The Paradise is owned by John Moray, a widower who’s courting Katherine, a wealthy, spoiled banker’s daughter. Moray’s wife died under suspicious circumstances, known only to an equally suspicious character who lurks in the corners of The Paradise noting secrets in his little black book. Moray and Katherine’s rocky relationship is further disrupted by Denise, whose beauty, loyalty, innocence and sales acumen are mighty attractive.

Denise and rival Clara

I highly recommend this series, which you can watch on PBS.org till December 17th. It’ll tide you over till the January premiere of Downton Abbey‘s 5th season. I’m caught up in the store and the complexities of the era. The series begins in 1875 or so and shows the excitement of new businesses popping up along with new opportunities for women in the work world. It also shows the downside, how dedicated craftsmen must fight to survive. It’s a Darwinian competition draped in silk and lace.

I plan to read Emil Zola’s The Ladies’ Paradise as soon as I get back to the states. Evidently, the BBC’s adaptation whitewashes some of the real problems, economic and social, for workers at this time. Since I’m an Upton Sinclair fan, I’ll probably enjoy the darker novel.

Great Expectations

This month’s book club selection was Great Expectations. I admit I haven’t read much Dickens. Dickens is the sort of writer who’s works are so well known that even if you’ve never read any, you know his stories and characters.

I expected to like Great Expectations and found I liked the travails of Pip, a young boy growing up blessed or cursed by an anonymous patron’s wealth, more than expected. I loved the characters of Joe, Pip’s brother-in-law, who’s down to earth blacksmith and Biddy, a girl who tutors Pip in the early chapters. Miss Havisham and her dark,neglected mansion spooked me while Estella annoyed me. How can Pip not see through her? Not see how cold and egotistical she’ll always be? (I realize Freud was just starting up and hadn’t had the popularity he now does so Pip wouldn’t examine his relationships in light of psychology’s findings.)

Dickens wrote two endings for this novel, a sad and a happy one. He first went with the happy one, which got him loads of criticism from fellow writers like Shaw. Lately, books publish both endings. My ebook had the sad ending and it does fit better, I think.

The story offered so much more suspense and intrigue than I expected. Each page was a treat. Later this fall there’s to be a new film version. Will they get it right?

Daniel Deronda

Adapted from a George Eliot novel, the BBC production of Daniel Deronda will quench any Anglophile’s thirst for drama and romance. The series opens with a head strong, vivacious beauty, a Victorian Scarlett O’Hara, winning and quickly losing big at a German gaming table. It seems her laughing off the loss doesn’t ring true. Maybe she isn’t as well off as she appears.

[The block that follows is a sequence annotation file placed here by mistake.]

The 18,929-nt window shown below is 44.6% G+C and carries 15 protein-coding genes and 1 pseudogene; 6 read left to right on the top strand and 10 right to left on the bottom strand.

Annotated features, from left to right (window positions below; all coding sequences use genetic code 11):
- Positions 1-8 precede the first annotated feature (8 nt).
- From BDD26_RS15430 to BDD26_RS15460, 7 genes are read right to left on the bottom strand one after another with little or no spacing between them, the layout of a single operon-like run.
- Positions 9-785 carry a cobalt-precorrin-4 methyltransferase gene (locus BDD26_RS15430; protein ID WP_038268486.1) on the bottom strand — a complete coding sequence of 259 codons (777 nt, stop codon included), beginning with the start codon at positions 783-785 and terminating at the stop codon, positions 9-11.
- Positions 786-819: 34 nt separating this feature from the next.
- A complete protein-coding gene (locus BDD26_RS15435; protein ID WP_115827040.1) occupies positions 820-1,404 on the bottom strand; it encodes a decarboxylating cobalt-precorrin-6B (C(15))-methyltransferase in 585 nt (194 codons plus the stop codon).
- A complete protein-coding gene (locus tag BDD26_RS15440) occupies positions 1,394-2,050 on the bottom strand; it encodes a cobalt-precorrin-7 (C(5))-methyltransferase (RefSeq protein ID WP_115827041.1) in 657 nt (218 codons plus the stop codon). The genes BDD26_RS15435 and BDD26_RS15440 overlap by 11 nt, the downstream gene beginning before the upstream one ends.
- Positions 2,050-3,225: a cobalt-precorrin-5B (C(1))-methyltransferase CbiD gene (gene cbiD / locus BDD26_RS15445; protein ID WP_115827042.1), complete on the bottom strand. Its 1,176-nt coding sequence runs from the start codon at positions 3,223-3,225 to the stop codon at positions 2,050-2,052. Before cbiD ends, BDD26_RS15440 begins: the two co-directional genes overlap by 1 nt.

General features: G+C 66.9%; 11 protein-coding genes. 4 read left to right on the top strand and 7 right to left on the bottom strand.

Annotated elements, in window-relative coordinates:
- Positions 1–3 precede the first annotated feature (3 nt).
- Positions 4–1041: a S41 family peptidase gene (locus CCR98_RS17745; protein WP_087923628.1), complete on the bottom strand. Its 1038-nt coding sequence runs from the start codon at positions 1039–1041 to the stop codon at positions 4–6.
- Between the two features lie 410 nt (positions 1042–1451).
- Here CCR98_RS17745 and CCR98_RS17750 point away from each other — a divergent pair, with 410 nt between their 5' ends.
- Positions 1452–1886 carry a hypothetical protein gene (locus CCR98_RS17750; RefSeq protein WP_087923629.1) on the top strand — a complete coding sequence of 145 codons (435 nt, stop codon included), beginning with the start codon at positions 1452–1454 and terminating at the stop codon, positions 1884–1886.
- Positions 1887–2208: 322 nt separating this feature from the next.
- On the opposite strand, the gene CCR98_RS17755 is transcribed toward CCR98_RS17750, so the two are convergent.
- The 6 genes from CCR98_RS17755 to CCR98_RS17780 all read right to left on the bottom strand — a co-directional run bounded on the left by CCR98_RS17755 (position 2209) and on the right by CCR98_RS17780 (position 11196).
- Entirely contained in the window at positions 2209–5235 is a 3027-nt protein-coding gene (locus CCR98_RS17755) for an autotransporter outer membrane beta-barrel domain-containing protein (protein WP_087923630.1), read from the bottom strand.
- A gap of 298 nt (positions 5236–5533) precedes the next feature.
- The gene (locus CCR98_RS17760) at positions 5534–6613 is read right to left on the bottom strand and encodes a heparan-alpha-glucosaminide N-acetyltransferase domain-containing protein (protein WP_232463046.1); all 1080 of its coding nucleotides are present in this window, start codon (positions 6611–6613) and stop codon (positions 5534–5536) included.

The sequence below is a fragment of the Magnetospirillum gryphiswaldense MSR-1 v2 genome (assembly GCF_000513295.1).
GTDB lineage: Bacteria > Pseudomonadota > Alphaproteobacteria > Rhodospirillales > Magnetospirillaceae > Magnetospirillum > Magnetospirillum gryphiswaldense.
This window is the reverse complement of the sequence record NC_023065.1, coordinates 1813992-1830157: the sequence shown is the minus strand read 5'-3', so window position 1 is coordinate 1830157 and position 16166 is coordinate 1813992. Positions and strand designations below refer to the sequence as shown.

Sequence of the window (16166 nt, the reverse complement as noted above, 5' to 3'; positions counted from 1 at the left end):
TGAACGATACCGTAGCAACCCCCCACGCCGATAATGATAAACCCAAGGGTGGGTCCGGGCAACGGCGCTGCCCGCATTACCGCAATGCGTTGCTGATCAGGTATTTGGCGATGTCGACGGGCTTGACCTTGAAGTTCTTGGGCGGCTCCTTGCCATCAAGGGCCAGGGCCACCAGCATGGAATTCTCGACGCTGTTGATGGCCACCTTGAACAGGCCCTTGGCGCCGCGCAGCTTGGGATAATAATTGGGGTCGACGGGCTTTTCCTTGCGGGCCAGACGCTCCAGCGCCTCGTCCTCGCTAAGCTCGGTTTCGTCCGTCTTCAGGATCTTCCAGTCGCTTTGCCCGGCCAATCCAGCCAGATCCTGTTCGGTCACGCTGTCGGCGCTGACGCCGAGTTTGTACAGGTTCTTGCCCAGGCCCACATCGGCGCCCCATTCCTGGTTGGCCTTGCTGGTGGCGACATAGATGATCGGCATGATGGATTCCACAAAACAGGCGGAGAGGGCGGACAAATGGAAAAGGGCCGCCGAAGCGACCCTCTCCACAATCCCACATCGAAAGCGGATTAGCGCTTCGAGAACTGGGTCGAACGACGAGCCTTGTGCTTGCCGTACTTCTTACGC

Soon we learn the captivating woman is Gwendolyn, whose family isn’t well off (in fact they lose everything by the end of episode 1). The title character, Daniel, sees Gwendolyn lose all her winnings and as a professional guardian angel, retrieves the lost necklace Gwendolyn had to hock. While few words pass between the two, we can see that they’re both smitten.

Daniel has no idea who his real parents are. Most his life a rather stodgy, yet kind man has taken him in and acted as a father. He plays the part so well that most people assume the man is Daniel’s father. In any event Daniel has had the upbringing of a gentleman without the solid footing of one. Like any good hero, he’s very handsome and very kind.

One day he rescues a young woman, Mira, who tries to drown herself. He takes her to some friends and oversees her care and her budding singing career. There’s some warmth between Daniel and Mira, but it simmers in the first three episodes. They would make a good couple, but she is Jewish and while Daniel is open minded for the era, he doesn’t seem ready to chance marrying Mira. Still he doesn’t like it when his best friend expresses a desire to marry Mira either.

While Daniel and Mira are getting acquainted and Daniel’s helping Mira find her long lost relations and learning more and more about Jewish culture in a corner of Victorian England, I’ve never seen, Gwendolyn’s family has hit hard times. It’s impossible for them to keep her in silk and satin. (She always got the best horses, clothes, etc. while her non-blonde-haired siblings got table scraps it seems.) Her uncle can get her a position as a governess.

A governess? Are you kidding? Gwendolyn has always wanted the finer things and she’ll do anything to get them, anything including a cold man with money, whom she knows has neglected a mistress and three children.

The story is absorbing. The relationships are all in a knot and no one’s where they should be. To make matters more complicated, you have to ask yourself whether you’d root for Gwendolyn and Daniel since she’s so self-absorbed. The most redeeming aspect of Gwendolyn’s character is that she doesn’t pretend to be generous or kind. She’s quite open about her faults, which she sees as assets, rather like Cynthia in Wives and Daughters. If a villain knows her faults, she’s on the path to heroism.

After seeing Hugh Bonneville in Downton Abbey it’s hard to imagine him as a cad, or worse, but in Daniel Deronda he’s a scoundrel. He enjoys subjugating Gwendolyn and that is why he married this stunningly beautiful, albeit selfish and frivolous young woman. My, a lot of women need rescuing here and there’s only one Daniel in the village.

Tomorrow I’ll finish episode 4.